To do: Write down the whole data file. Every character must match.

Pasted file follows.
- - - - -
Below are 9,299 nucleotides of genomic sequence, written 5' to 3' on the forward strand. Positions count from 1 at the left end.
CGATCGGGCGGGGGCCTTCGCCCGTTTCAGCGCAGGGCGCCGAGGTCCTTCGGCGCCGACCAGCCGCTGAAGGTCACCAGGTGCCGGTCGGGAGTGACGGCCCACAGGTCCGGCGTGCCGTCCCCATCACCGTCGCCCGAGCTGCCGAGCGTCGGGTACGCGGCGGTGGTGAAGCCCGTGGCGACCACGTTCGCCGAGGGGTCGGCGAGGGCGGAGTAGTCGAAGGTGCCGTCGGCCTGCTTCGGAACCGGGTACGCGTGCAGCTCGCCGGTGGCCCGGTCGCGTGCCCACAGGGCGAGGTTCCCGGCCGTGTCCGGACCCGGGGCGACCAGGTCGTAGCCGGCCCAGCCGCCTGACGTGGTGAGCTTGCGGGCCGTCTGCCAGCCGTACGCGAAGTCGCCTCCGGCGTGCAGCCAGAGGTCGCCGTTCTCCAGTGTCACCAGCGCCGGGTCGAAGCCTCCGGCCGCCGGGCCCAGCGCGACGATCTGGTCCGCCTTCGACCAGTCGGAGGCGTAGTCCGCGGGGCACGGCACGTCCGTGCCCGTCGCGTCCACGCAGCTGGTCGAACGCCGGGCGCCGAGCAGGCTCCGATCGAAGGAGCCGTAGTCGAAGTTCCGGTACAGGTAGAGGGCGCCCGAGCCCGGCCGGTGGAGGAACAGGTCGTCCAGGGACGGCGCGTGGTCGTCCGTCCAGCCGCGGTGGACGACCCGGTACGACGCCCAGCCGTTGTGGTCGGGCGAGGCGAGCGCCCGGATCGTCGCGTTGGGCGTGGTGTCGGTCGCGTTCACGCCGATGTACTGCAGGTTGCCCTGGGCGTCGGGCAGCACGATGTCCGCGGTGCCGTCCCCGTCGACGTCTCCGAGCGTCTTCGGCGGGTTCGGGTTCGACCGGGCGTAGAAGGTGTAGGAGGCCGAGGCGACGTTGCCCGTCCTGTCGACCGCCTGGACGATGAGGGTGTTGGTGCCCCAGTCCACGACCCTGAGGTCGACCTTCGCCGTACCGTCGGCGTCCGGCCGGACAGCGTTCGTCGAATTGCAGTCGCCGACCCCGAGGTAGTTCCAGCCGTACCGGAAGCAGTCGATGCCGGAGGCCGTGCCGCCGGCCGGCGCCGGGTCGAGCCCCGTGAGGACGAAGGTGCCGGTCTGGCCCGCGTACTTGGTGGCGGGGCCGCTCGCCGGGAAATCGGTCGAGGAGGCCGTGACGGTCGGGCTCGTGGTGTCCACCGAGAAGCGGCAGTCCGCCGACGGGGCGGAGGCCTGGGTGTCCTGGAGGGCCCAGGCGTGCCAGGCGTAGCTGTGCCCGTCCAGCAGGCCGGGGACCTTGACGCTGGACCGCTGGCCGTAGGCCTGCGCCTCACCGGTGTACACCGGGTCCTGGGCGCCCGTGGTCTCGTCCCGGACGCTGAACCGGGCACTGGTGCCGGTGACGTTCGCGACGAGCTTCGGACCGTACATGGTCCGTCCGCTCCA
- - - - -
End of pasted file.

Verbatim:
Below are 9,299 nucleotides of genomic sequence, written 5' to 3' on the forward strand. Positions count from 1 at the left end.
CGATCGGGCGGGGGCCTTCGCCCGTTTCAGCGCAGGGCGCCGAGGTCCTTCGGCGCCGACCAGCCGCTGAAGGTCACCAGGTGCCGGTCGGGAGTGACGGCCCACAGGTCCGGCGTGCCGTCCCCATCACCGTCGCCCGAGCTGCCGAGCGTCGGGTACGCGGCGGTGGTGAAGCCCGTGGCGACCACGTTCGCCGAGGGGTCGGCGAGGGCGGAGTAGTCGAAGGTGCCGTCGGCCTGCTTCGGAACCGGGTACGCGTGCAGCTCGCCGGTGGCCCGGTCGCGTGCCCACAGGGCGAGGTTCCCGGCCGTGTCCGGACCCGGGGCGACCAGGTCGTAGCCGGCCCAGCCGCCTGACGTGGTGAGCTTGCGGGCCGTCTGCCAGCCGTACGCGAAGTCGCCTCCGGCGTGCAGCCAGAGGTCGCCGTTCTCCAGTGTCACCAGCGCCGGGTCGAAGCCTCCGGCCGCCGGGCCCAGCGCGACGATCTGGTCCGCCTTCGACCAGTCGGAGGCGTAGTCCGCGGGGCACGGCACGTCCGTGCCCGTCGCGTCCACGCAGCTGGTCGAACGCCGGGCGCCGAGCAGGCTCCGATCGAAGGAGCCGTAGTCGAAGTTCCGGTACAGGTAGAGGGCGCCCGAGCCCGGCCGGTGGAGGAACAGGTCGTCCAGGGACGGCGCGTGGTCGTCCGTCCAGCCGCGGTGGACGACCCGGTACGACGCCCAGCCGTTGTGGTCGGGCGAGGCGAGCGCCCGGATCGTCGCGTTGGGCGTGGTGTCGGTCGCGTTCACGCCGATGTACTGCAGGTTGCCCTGGGCGTCGGGCAGCACGATGTCCGCGGTGCCGTCCCCGTCGACGTCTCCGAGCGTCTTCGGCGGGTTCGGGTTCGACCGGGCGTAGAAGGTGTAGGAGGCCGAGGCGACGTTGCCCGTCCTGTCGACCGCCTGGACGATGAGGGTGTTGGTGCCCCAGTCCACGACCCTGAGGTCGACCTTCGCCGTACCGTCGGCGTCCGGCCGGACAGCGTTCGTCGAATTGCAGTCGCCGACCCCGAGGTAGTTCCAGCCGTACCGGAAGCAGTCGATGCCGGAGGCCGTGCCGCCGGCCGGCGCCGGGTCGAGCCCCGTGAGGACGAAGGTGCCGGTCTGGCCCGCGTACTTGGTGGCGGGGCCGCTCGCCGGGAAATCGGTCGAGGAGGCCGTGACGGTCGGGCTCGTGGTGTCCACCGAGAAGCGGCAGTCCGCCGACGGGGCGGAGGCCTGGGTGTCCTGGAGGGCCCAGGCGTGCCAGGCGTAGCTGTGCCCGTCCAGCAGGCCGGGGACCTTGACGCTGGACCGCTGGCCGTAGGCCTGCGCCTCACCGGTGTACACCGGGTCCTGGGCGCCCGTGGTCTCGTCCCGGACGCTGAACCGGGCACTGGTGCCGGTGACGTTCGCGACGAGCTTCGGACCGTACATGGTCCGTCCGCTCCA